*** The analogy between first-person and third-person limited is strong enough that fanfic writers will say that a third-person limited section is in a ''character's'' POV -- that is, this character would be "I" if the section were shifted to first person. This is not standard, in part because it's dangerously easy for third-person to slip into omniscient on short notice.
** Multiple narrators: the story describes the actions and thoughts of more than one character. The different points of view might be separated by section breaks (Creator/StephenKing's ''Franchise/TheDarkTower''), by chapters (George R. R. Martin's ''ASongOfIceAndFire''), or even just by shifting to a new paragraph (Frank Herbert's ''{{Dune}}''; warning: DontTryThisAtHome). This gives the reader a ''much'' wider breadth and depth of knowledge, by allowing the reader to see multiple events, or the same event through a number of different eyes; if used carefully, it can even [[TheRashomon make the reader doubt what they saw in the first place]]. However, it can be difficult for the reader to decide who the main character is (if there ''is'' one), which some readers dislike, and the switching can break WillingSuspensionOfDisbelief if handled badly.
** True omniscient: the story is described from an external perspective, and any character's thoughts and feelings may be delved into. Often confused with multiple narrators. A truly omniscient narrator doesn't need scene breaks to switch to a different point of view, and won't stick to one character for a whole scene, because then the scene would be in third person limited. This was the most common POV in literature before the twentieth century. In modern times it is particularly associated with works with an "epic" feel to them, such as ''TheLordOfTheRings''.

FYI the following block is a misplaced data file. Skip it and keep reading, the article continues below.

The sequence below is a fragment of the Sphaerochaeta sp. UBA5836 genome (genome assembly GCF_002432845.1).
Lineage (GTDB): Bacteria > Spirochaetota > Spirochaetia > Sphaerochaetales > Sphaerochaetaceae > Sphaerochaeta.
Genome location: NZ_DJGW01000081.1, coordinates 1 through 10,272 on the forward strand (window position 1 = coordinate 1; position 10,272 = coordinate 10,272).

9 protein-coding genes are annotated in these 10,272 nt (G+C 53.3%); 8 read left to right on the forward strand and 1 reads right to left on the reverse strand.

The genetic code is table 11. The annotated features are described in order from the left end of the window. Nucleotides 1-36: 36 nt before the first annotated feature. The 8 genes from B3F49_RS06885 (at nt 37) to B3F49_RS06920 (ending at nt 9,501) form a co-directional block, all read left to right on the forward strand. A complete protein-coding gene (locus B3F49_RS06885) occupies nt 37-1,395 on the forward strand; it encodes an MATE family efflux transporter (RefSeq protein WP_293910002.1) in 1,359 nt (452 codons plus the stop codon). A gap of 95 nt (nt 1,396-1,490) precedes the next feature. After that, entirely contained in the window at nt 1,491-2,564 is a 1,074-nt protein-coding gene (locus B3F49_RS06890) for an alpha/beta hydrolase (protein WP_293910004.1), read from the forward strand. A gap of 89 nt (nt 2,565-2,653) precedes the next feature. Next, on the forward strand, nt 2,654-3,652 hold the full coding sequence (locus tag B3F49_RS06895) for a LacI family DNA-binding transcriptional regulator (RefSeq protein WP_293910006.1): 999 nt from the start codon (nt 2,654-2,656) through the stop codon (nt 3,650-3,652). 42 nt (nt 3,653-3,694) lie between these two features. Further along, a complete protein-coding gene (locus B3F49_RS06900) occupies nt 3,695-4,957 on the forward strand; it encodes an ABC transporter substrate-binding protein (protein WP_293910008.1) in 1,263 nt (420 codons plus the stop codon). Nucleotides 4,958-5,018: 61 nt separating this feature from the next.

*** Universal omniscient, in which the narrator has access to information that nobody in the story could logically know ("Little did they know that the dog was actually Count Basingdorfer in disguise!!"). See [[LemonyNarrator Lemony Snicket's]] interjections in ASeriesOfUnfortunateEvents.
* '''[[MultipleNarrativeModes Multiple-viewpoint]]:''' This is any story which ''combines'' any or all of the above narrative modes (TadWilliams' ''Literature/{{Otherland}}'').
** This does ''not'' cover things like stylistic blend (having a single authorial aside in the Universal Omniscient style) or occasional rule-breaking (for instance, Franchise/HarryPotter should theoretically never have chapters that are not from Harry's point of view, but in total there are quite a few, including a DreamSequence and a partial-chapter slip in [[Literature/HarryPotterAndThePhilosophersStone Book 1 Chapter 11]]). See SwitchingPOV, which is a bit more lax about that last.

Related tropes:
* FirstPersonPerspective
* FirstPersonPeripheralNarrator is when the first person narrator is not the the protagonist of the narration.
* The PrivateEyeMonologue is also written in 1st person.
* TheAllConcealingI is about certain benefits of first-person narration.
* FirstPersonSmartass is [[CaptainObvious pretty obvious]].
* TheRashomon is a variation on omniscient viewpoint that can be used outside literature as well.
* A similar trope is SympatheticPOV.
* SupportingProtagonist
* NonPOVProtagonist: [[{{Deuteragonist}} All the main characters]] have [[SwitchingPOV chapters narrated from their point of view]]... except this one.
* IntroOnlyPointOfView
----